Wednesday, 24 August 2016

Grasshopper hunting wasps.

 In late summer when one opens a window, it is not unusual to find the groove at the bottom packed with pieces of cut hay packaging a number of small 'grasshoppers'.  The green insects are in fact 'sauterelles' as the French call them. To create confusion in English they are called crickets, whilst to make that yet more confusing what the French call criquets, the English call 'grasshoppers'.
Wasp hoard of hay and oak-bush crickets
This mass of sauterelles and hay is placed there by a large black and red wasp named Sphex rufocinctus.  The sauterelles are Meconema meridionalis - In English called the southern oak-bush cricket.  This species is quite tiny rarely reaching 15 mms.  Indeed they are small enough to be confused as larval forms. They tend to hide away during the day underneath the leaves of oak, high up in the trees.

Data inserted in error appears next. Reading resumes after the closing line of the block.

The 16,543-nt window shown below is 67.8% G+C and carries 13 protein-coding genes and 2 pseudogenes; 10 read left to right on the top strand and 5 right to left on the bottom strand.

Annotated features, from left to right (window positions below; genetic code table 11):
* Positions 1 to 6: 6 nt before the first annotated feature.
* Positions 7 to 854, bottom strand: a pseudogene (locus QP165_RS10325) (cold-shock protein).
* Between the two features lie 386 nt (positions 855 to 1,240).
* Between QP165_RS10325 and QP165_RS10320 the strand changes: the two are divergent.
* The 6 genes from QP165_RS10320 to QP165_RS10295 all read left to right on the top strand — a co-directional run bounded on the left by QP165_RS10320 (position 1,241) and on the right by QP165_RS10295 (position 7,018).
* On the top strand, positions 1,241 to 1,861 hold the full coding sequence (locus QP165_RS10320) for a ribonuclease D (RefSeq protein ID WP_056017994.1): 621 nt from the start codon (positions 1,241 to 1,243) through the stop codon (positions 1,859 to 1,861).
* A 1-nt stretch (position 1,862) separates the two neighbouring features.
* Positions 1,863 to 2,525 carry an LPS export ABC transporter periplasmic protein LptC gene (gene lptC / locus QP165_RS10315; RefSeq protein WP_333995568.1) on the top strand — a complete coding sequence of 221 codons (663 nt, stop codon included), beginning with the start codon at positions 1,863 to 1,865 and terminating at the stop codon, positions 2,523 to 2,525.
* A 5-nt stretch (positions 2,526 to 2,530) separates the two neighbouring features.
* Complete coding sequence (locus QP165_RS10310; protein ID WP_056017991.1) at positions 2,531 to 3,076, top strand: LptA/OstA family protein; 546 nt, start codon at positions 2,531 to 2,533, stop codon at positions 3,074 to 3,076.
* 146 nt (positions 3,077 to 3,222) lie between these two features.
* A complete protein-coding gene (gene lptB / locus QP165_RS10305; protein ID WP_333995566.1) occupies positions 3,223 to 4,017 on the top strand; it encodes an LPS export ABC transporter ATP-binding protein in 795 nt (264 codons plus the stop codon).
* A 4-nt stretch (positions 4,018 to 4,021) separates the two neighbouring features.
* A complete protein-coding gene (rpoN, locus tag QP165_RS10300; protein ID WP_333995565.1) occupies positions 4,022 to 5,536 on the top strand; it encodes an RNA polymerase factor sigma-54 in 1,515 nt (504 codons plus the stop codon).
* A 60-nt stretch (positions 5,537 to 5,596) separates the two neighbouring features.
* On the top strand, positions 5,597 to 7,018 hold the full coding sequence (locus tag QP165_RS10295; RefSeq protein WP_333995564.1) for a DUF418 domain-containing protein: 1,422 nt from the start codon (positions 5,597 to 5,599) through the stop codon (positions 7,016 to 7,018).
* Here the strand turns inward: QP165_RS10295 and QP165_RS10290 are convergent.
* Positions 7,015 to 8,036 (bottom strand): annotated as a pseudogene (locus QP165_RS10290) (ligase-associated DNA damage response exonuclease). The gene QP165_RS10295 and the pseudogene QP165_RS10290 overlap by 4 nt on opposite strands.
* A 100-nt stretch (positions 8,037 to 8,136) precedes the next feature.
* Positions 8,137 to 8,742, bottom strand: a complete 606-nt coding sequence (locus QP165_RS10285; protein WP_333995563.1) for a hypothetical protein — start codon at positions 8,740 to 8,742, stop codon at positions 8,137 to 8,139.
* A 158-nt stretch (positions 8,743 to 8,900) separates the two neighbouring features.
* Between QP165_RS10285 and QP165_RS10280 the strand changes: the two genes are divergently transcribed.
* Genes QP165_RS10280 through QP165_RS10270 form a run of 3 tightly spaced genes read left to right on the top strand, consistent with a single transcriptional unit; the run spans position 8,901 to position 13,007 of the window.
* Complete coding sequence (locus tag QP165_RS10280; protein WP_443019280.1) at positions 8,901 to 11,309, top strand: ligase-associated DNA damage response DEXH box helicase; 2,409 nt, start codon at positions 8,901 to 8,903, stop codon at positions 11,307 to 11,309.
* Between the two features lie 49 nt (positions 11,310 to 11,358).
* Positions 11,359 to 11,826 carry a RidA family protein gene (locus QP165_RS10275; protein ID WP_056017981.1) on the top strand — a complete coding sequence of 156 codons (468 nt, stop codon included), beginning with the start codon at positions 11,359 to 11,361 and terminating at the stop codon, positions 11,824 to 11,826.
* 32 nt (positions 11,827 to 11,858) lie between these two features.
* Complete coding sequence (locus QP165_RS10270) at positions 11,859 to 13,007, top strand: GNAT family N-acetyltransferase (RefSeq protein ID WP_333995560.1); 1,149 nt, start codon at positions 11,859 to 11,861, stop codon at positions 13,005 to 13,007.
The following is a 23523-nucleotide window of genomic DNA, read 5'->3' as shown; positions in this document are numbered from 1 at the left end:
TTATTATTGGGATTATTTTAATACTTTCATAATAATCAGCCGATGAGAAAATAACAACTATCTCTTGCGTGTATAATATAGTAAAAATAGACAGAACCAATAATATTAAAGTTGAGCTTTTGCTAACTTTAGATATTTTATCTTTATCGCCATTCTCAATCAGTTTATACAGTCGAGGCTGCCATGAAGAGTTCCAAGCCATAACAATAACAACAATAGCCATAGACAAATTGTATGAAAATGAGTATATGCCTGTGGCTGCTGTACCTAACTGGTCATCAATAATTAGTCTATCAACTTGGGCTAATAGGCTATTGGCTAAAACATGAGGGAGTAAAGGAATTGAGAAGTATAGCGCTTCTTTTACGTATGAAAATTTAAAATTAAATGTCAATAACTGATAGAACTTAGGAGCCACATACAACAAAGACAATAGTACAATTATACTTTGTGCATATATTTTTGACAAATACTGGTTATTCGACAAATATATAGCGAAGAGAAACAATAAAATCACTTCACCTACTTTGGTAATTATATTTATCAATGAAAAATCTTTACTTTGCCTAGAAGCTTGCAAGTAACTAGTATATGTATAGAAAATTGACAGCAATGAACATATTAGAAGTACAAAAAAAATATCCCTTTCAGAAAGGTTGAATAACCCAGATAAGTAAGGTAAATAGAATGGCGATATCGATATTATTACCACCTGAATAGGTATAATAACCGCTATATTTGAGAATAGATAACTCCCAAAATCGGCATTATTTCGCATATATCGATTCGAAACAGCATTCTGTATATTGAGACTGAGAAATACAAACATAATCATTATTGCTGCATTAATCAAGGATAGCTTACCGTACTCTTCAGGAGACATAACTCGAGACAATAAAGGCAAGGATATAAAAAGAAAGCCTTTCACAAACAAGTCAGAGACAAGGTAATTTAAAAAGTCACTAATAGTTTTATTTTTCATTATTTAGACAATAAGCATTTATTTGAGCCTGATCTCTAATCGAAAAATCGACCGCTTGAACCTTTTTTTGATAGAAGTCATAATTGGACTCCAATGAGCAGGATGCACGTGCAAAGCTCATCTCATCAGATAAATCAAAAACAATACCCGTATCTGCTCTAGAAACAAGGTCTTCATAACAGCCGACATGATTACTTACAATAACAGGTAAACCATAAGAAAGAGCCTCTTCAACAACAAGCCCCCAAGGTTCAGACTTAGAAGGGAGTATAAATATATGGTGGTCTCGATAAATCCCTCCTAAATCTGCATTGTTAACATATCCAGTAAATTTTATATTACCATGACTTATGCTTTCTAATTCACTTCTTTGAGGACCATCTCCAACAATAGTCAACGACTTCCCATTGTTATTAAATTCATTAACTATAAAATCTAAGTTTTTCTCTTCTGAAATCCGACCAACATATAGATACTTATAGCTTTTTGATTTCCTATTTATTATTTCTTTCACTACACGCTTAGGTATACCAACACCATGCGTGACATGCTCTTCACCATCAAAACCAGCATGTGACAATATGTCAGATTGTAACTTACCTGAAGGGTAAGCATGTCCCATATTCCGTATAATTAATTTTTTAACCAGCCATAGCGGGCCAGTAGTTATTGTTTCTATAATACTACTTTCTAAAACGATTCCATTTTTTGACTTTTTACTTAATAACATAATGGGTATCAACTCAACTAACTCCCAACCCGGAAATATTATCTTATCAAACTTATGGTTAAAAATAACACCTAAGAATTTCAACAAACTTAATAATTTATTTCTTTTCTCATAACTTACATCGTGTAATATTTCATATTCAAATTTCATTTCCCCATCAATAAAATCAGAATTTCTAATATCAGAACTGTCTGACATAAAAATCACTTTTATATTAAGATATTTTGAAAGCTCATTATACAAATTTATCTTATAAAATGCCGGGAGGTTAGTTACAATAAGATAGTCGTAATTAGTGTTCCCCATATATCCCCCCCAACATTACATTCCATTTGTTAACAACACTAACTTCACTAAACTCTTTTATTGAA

The crickets are paralysed by the wasp. And into this heap of Hay and crickets, the wasp lays about one egg to every four crickets.  After  some short period the eggs hatch and the larvae commence to eat the food stored for them. That you can see in the photo on the right.
These larvae will then pupate first enveloping themselves in silk rather as caterpillars will do.  The firm dark brown pupae will await there till the next spring.

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